Stores may have reopened, but now retailers are up against an even bigger hurdle – convincing customers to return to stores. Here’s how retailers can use appointment scheduling software and other tools to increase foot traffic to their stores.
While the majority of stores have reopened, many retailers are experiencing significantly smaller footfall rates – which comes down to a number of factors. Customers are still heavily reducing their trips to stores, pubs and restaurants in a bid to reduce their risk of catching or spreading the virus, while many are still working from home, stopping them from visiting the usual hotspots they’d usually frequent.
But there are a number of approaches retailers can use to increase store traffic.
1) Allow customers to schedule time-slots to enter stores
One of the biggest factors stopping customers from visiting stores is the fear of having to wait in long queues.
That’s why some retailers, such as luxury department stores Brown Thomas and Selfridges, are using appointment booking software to allow customers to book specific time-slots to enter their stores.
This way customers know they won’t have to wait in line and can plan their journey, pickup or view the items they are there for, and leave – and they can, of course, be persuaded to stay a little longer if the journey feels safe.
2) Let customers book appointments with store associates
During the lockdown period online sales skyrocketed, allowing many customers to realize that one of the most important aspects they missed about visiting stores is the in-person service.
Being able to chat with an expert in-person is a great way for customers to receive service and ask questions, but many will be put off by the prospect of having to wait in a queue to receive service. Allowing customers to book an appointment time with an in-store expert using appointment booking software is a great way to draw in consumers to your stores.
3) Eliminate queues altogether
Nobody likes waiting in a queue at the best of times, but especially not during a global pandemic. That’s why many retailers such as Asda are eliminating queues to enter stores by introducing a virtual queuing system.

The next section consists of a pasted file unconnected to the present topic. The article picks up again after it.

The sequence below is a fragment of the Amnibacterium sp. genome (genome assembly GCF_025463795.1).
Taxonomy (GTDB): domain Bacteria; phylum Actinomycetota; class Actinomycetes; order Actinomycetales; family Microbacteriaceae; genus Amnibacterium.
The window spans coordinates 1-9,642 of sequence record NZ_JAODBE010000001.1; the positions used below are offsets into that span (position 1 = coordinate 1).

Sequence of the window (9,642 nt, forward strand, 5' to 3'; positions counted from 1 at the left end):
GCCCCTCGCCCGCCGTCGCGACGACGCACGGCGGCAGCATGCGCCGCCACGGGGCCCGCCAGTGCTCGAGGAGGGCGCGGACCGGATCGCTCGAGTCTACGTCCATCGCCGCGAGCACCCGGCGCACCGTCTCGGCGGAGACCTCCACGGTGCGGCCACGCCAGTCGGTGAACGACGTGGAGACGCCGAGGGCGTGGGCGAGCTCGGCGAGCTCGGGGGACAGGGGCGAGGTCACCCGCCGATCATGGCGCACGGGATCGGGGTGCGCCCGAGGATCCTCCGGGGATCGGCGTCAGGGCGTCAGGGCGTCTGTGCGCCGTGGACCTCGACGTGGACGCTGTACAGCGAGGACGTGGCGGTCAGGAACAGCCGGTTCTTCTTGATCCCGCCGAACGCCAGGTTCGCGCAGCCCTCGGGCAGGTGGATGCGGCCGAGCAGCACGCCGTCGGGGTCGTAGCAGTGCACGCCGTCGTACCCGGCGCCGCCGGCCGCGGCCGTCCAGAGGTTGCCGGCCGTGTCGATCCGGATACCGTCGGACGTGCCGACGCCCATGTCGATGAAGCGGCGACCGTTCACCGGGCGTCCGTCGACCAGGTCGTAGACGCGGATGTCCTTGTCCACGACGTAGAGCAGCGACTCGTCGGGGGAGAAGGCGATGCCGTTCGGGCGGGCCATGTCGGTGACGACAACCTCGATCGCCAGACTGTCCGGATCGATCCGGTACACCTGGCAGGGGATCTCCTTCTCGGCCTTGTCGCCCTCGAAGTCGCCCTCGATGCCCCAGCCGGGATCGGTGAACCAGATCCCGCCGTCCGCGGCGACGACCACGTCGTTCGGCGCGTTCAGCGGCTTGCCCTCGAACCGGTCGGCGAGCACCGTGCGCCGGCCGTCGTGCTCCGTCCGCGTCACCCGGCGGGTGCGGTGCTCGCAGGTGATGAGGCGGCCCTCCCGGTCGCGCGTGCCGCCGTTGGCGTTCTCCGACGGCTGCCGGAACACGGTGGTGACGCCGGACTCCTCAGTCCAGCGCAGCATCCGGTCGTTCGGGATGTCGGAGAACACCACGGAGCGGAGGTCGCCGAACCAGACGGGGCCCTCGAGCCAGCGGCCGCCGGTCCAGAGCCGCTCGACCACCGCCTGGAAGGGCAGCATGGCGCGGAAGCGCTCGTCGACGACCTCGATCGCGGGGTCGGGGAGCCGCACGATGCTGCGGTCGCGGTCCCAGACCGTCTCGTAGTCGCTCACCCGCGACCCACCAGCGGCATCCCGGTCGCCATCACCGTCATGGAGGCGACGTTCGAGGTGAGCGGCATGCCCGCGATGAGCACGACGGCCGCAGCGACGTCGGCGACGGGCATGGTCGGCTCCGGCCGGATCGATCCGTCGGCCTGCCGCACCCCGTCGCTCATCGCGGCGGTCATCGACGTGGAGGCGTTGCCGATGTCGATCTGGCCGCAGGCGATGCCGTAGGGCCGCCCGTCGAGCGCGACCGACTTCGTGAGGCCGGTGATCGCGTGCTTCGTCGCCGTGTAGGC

Customers can enter virtual queues simply by scanning a QR code or sending in a code via SMS (or through a kiosk or store associate). Once in the queue, they receive a position number, estimated wait time and a weblink to track their progress. They then receive an alert via SMS and email when it’s time to enter the store.
The same approach is being used inside of stores for services or popular departments. For instance, Brown Thomas is using virtual queues for popular brands like Lululemon or Chanel.
By introducing virtual queues, retailers are creating an environment where customers feel safe to visit and return.
4) Contactless click and collect
Enable customers to easily collect online orders without having to enter your store and join a physical queue or try to get the attention of a staff member.
Many retailers are using click and collect software to allow customers to check-in via their mobile phones by simply scanning a QR code. This alerts store staff that the customer has arrived and provides the customer with an estimated wait-time.
Electronics retailer Currys PC World has done an exceptional job at creating a contactless drive-thru click and collect service – over 300 stores now have a contactless curbside collection service. Watch the customer journey below.
5) Virtual appointments
While it might seem counter-intuitive, providing a virtual service to customers via video or phone is a great way to draw customers in-store. During the lockdown, many retailers connected their style, design, tech or customer service experts with consumers through video, and a large number are still experiencing strong demand for virtual service. This approach creates a strong interest in your brand and can draw consumers in-store.
Irish department store retailer, Brown Thomas, said 60-70% of its virtual service customers were new, helping the brand to reach an entirely new audience.